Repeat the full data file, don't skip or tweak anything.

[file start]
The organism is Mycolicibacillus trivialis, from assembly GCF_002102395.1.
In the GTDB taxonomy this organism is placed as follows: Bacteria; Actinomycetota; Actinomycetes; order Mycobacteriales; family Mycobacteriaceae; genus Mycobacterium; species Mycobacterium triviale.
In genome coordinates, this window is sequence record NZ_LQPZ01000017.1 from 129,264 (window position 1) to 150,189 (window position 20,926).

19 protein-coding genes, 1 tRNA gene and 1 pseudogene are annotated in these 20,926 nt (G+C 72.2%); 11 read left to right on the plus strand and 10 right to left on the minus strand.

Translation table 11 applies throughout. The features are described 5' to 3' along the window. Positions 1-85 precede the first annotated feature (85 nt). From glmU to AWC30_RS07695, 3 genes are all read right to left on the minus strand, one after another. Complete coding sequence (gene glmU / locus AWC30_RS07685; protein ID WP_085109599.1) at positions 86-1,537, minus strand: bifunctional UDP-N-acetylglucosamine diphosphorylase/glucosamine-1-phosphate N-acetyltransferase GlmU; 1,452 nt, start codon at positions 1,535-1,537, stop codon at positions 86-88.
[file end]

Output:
The organism is Mycolicibacillus trivialis, from assembly GCF_002102395.1.
In the GTDB taxonomy this organism is placed as follows: Bacteria; Actinomycetota; Actinomycetes; order Mycobacteriales; family Mycobacteriaceae; genus Mycobacterium; species Mycobacterium triviale.
In genome coordinates, this window is sequence record NZ_LQPZ01000017.1 from 129,264 (window position 1) to 150,189 (window position 20,926).

19 protein-coding genes, 1 tRNA gene and 1 pseudogene are annotated in these 20,926 nt (G+C 72.2%); 11 read left to right on the plus strand and 10 right to left on the minus strand.

Translation table 11 applies throughout. The features are described 5' to 3' along the window. Positions 1-85 precede the first annotated feature (85 nt). From glmU to AWC30_RS07695, 3 genes are all read right to left on the minus strand, one after another. Complete coding sequence (gene glmU / locus AWC30_RS07685; protein ID WP_085109599.1) at positions 86-1,537, minus strand: bifunctional UDP-N-acetylglucosamine diphosphorylase/glucosamine-1-phosphate N-acetyltransferase GlmU; 1,452 nt, start codon at positions 1,535-1,537, stop codon at positions 86-88.